Monday, November 30, 2015

Goyer's "Prayers That Changed History" introduces grade schoolers to 25 world-changers

Advent began yesterday, and for a lot of Christians that means a season of waiting and expectation. I'm planning to begin a new series on the blog, focused on different ways to spend time gazing on Jesus in prayer. You know me, I'm always trying to connect my own interests, whether spiritual or otherwise, to my kiddos. I snagged a review copy of the newly released devotional "Prayers that Changed History" by Tricia Goyer. The book covers 25 men and women who made a direct or indirect impact on Christianity and the world at large, with an emphasis on their answered prayers. Before you might think this is a how-to manual with exemplary prayers that are effective at getting God to do something--the title kind of makes it sound like that--I want to clarify that Goyer writes about pray from a few different angles. She sees prayer as both petitioning and as spending time with God, open to His transformation. As Goyer says, "prayer changes things, starting with us," which indicates that the second view of prayer is the primary frame for most of the stories in this book.

At a Glance
This 223-page paperback is organized chronologically, with chapters on Polycarp, Constantine, St. Patrick, Oswald (King of Northumbria), Christopher Columbus, Martin Luther, Governor William Bradford, John Eliot, Susanna Wesley, John Newton, Robert Raikes, Mary Jones, Sojourner Truth, Catherine Booth, David Livingstone, Florence Nightingale, George Muller, Billy Sunday, Helen Keller, Amy Carmichael, John Hyde, Mother Teresa, The British People of WWII, Corrie ten Boom and Dietrich Bonhoeffer.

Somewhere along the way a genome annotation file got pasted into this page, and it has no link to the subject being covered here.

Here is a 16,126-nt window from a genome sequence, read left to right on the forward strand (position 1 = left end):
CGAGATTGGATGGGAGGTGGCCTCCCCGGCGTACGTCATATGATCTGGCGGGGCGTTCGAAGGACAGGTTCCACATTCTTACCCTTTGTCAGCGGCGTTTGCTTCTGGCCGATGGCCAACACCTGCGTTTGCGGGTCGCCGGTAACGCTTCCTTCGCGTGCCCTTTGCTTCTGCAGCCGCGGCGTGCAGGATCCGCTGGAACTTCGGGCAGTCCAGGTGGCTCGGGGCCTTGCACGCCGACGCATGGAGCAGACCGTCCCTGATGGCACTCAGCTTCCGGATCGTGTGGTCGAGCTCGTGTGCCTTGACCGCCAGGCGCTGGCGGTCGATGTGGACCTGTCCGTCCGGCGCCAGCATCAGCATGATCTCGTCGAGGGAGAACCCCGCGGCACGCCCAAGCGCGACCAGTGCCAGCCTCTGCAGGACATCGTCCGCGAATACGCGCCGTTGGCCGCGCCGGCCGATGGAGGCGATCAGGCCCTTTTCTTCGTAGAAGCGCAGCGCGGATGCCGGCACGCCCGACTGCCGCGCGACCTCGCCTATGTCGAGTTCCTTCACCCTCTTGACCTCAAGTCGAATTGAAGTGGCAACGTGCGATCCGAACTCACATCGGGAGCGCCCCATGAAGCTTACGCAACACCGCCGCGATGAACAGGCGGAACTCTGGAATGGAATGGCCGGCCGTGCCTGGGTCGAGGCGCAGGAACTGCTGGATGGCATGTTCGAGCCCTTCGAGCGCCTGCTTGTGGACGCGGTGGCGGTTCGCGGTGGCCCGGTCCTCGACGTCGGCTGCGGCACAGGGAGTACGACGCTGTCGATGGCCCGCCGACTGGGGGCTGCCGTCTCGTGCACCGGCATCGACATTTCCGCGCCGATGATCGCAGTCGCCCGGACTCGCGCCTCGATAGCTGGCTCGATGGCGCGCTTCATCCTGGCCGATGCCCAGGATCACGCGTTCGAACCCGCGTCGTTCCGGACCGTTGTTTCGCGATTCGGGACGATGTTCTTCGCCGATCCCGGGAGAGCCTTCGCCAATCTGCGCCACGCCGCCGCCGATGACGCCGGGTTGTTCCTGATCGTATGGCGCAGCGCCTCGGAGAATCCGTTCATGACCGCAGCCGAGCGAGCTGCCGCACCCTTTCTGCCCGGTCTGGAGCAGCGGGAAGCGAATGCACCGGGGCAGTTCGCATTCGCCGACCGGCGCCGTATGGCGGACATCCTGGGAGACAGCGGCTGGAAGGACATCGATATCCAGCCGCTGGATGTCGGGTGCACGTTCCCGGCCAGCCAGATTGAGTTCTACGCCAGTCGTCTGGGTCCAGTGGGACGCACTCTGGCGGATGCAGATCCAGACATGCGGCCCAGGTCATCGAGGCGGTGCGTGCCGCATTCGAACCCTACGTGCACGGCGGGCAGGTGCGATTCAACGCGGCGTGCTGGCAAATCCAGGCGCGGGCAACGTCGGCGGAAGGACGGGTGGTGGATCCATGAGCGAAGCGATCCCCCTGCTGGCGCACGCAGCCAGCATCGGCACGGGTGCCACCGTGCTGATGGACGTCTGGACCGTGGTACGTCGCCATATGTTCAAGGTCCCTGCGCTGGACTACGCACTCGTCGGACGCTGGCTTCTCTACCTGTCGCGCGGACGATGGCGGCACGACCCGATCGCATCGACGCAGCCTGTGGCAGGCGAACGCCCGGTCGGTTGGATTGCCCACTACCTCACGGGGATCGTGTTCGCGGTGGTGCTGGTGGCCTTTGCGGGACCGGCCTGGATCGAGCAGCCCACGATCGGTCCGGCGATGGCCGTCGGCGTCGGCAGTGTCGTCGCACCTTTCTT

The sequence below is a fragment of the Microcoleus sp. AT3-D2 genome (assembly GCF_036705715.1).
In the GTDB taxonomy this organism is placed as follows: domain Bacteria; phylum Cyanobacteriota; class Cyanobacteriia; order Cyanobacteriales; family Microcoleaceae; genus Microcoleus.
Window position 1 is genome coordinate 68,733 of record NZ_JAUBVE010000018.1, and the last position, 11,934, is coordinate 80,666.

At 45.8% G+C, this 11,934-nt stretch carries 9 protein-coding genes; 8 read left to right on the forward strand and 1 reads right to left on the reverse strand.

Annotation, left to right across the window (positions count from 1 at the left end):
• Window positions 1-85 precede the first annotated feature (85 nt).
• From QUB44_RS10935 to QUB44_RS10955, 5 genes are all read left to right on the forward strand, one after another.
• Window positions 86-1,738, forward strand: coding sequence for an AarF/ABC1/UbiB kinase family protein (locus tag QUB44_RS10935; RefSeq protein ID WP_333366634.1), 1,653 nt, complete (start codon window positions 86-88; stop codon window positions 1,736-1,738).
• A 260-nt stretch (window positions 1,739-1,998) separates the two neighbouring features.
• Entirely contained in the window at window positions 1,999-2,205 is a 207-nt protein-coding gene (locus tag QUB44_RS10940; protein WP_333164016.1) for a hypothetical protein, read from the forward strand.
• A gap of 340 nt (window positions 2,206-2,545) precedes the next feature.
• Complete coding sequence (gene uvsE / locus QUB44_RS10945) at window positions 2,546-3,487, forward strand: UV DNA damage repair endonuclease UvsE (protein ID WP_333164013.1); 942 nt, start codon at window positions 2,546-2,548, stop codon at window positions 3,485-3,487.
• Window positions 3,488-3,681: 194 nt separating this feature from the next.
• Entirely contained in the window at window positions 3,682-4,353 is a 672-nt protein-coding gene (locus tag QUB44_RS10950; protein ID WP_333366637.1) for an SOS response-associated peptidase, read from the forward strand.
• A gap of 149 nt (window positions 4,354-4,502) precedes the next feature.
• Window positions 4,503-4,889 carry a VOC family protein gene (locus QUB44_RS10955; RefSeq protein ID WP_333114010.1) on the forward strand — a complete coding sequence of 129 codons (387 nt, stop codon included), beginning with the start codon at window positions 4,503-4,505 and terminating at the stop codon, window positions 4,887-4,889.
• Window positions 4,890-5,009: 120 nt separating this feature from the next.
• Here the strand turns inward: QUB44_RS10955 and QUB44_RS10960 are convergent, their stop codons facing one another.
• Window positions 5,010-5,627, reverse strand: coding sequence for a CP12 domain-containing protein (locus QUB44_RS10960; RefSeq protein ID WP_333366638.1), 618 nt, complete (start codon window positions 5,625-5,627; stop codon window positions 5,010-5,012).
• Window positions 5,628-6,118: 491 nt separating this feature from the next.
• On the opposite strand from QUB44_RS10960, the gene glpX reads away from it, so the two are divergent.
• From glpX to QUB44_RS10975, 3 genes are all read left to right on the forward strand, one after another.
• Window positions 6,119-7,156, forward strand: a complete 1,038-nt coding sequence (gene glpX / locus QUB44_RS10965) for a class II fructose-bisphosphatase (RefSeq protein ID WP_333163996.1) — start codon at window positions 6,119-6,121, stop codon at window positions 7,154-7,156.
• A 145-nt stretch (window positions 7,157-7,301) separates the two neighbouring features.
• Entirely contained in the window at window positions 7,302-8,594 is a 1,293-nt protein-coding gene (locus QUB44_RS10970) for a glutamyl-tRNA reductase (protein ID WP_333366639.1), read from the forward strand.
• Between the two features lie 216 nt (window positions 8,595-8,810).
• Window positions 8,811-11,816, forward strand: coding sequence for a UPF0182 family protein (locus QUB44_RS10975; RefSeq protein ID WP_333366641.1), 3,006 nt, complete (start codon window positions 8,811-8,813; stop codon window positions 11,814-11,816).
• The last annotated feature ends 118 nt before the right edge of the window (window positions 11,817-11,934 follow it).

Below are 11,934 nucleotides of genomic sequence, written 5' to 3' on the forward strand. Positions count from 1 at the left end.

Each chapter begins with an image of the featured character, a narrative describing the character's endeavors, a "Something to Think About" prompt, an "in His/Her Own Words" segment featuring writings or quotes from historical documents, a "How He/She Changed History" section describing the world-changing impact, an "it's in the Bible" portion showing a parallel story or concept in scripture, and a "Your Life" summary that prompts young readers to apply principles from the story to their own experience.

My Take
Some of the early stories, such as Constantine, Christopher Columbus and Oswald, King of North Umbria and even Martin Luther fell a little flat for me, perhaps because I felt that her Christian lens minimized some of the more questionable aspects or actions of these men. But overall, most of the stories were both interesting and inspiring. For example, I heard a lot about Helen Keller in school, but I don't remember anything about her early love for God or her prayerfulness. I also liked the author's development of the Thanksgiving story with her narrative of God's miraculous answer to Governor William Bradford's fasting and prayer for rain. Additionally, Goyer's commentary in the devotional sections of most stories had a gentle, thoughtful tone. For instance, Goyer prompts readers to think about Sunday School innovator Robert Raikes' story by asking " What are the things you are most concerned about? What small thing is God asking you to do? What is one way you can pray for God to do a small thing through you?" Goyer also wins some points for using scripture from several different translations, such as NLT, MSG, ESV, NIV and KJV. I can see homeschoolers enjoying this book as a way to get a sampling of history as well as learning how small prayers (plus actions) can have great impact.

*I received a copy of this book from BookLook Bloggers in exchange for my honest review.*

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